By Diane Bartz and Doina Chiacu
WASHINGTON (Reuters) – Retired neurosurgeon Ben Carson, a presidential rival-turned-supporter, has accepted U.S. President-elect Donald Trump’s nomination to lead the Department of Housing and Urban Development, Trump’s transition team said on Monday.
Carson, a popular writer and speaker in conservative circles, has been a close adviser to Trump since he dropped out of the 2016 Republican presidential primary contest and he is a vice chairman of Trump’s transition team.
Trump discussed the job with Carson before the Thanksgiving Day holiday last month, although Carson had indicated reluctance to take a position in the incoming administration because of his lack of experience in federal government.
The president-elect, who also has no government experience and has never held public office, expressed confidence Carson could do the job.
“Ben Carson has a brilliant mind and is passionate about strengthening communities and families within those communities,” Trump said in a statement.
The transition team described Carson as “a distinguished national leader who overcame his troubled youth in the inner city of Detroit to become a renowned neurosurgeon.”
Carson said he was honored to accept the post. “I feel that I can make a significant contribution particularly by strengthening communities that are most in need,” he said in the statement.
Carson, 65, is the first African-American picked for a Cabinet spot by Trump, who takes office on Jan. 20 and has been gradually filling out his administration since beating Democrat Hillary Clinton in the Nov. 8 presidential election. The position requires confirmation by the U.S. Senate.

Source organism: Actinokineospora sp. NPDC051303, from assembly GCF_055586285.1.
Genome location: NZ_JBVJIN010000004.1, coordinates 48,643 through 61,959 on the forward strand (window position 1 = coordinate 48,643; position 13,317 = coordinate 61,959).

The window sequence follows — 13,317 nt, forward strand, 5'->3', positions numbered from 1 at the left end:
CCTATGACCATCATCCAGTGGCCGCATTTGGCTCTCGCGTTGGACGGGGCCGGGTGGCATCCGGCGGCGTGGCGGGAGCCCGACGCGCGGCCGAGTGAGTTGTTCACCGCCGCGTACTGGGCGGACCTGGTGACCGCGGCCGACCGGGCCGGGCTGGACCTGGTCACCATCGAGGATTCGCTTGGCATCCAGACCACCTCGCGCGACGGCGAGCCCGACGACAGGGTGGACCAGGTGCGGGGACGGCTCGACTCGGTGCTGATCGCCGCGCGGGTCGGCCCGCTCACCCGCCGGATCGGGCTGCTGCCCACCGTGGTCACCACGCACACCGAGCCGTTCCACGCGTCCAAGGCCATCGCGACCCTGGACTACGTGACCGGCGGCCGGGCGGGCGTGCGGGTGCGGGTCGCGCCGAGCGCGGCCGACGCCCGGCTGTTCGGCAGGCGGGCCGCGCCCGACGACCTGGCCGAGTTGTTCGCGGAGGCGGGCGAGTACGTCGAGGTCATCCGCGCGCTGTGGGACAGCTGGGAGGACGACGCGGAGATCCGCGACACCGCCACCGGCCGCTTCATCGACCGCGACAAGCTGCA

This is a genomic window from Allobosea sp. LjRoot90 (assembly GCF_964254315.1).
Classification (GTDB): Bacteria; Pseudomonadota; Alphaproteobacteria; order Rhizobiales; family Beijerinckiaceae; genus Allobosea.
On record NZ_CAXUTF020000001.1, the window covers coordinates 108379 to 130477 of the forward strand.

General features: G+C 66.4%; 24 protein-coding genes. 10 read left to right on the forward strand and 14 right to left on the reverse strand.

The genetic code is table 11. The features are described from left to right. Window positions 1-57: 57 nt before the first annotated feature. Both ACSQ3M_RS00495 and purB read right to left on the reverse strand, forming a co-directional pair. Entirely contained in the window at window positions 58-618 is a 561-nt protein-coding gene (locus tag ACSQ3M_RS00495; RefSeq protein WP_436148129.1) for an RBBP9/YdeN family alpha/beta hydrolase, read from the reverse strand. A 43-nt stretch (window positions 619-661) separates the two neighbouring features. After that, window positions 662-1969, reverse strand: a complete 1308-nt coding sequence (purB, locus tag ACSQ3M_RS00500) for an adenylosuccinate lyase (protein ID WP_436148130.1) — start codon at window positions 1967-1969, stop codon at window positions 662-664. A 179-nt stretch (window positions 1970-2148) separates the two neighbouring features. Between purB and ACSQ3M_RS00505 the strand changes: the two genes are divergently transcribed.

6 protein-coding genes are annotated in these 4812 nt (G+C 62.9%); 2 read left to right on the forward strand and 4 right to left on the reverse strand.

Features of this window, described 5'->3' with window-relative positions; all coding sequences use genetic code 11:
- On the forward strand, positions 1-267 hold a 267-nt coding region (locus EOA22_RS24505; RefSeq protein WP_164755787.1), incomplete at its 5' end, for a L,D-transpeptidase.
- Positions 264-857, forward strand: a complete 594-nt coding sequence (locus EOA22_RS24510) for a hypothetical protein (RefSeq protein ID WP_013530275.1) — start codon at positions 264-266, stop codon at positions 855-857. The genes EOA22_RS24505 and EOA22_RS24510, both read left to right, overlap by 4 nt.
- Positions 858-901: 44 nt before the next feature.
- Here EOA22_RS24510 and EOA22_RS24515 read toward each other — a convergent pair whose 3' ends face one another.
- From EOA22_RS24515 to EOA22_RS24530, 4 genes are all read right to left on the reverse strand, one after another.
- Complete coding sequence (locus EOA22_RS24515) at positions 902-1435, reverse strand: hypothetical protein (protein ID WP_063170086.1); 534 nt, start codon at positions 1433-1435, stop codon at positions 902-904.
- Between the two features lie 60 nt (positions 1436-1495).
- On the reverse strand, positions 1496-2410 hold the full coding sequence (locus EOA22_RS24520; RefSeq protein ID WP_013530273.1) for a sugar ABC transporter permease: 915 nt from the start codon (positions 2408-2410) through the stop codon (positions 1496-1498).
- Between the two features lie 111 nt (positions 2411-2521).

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Carson, a highly respected neurosurgeon at Johns Hopkins Hospital in Baltimore, had been considered for U.S. surgeon general and head of Health and Human Services Department.
His business manager, Armstrong Williams, said last month that Carson had decided not serve in Trump’s administration because “his life has not prepared him to be a Cabinet secretary.” But Carson said after meeting with Trump he believed he could make a contribution.
Like many of the initial field of 17 Republican presidential hopefuls who vied for the party’s 2016 White House nomination, Carson was a frequent Trump target during the campaign. But he became one of his most high-profile African-American supporters after Trump secured the nomination.
At HUD, Carson would lead an agency whose mission has been to help middle- and low-income people find homes. It also runs a program aimed at replacing distressed public housing with mixed-income neighborhoods.
The department also oversees mortgage lending and other housing programs.
In a July 2015 opinion piece for the Washington Times, Carson gave some indication of his views on housing policy, criticizing actions by the Obama administration to reduce racial segregation as having the potential to “make matters worse.”
Other picks by Trump so far for his administration include: Marine Corps General James Mattis as defense secretary, U.S. Representative Mike Pompeo as CIA director, Senator Jeff Sessions as attorney general, retired General Michael Flynn as national security adviser, Republican National Committee Chairman Reince Priebus as chief of staff and right-wing media executive Steve Bannon as chief White House strategist.
Trump is still considering various candidates to fill the post of U.S. secretary of state.
(Reporting by Doina Chiacu; Editing by W Simon and Frances Kerry)
IMAGE: Ben Carson listens to a question from a reporter during a campaign stop in Las Vegas, Nevada, February 23, 2016. REUTERS/Las Vegas Sun/Steve Marcus/File Photo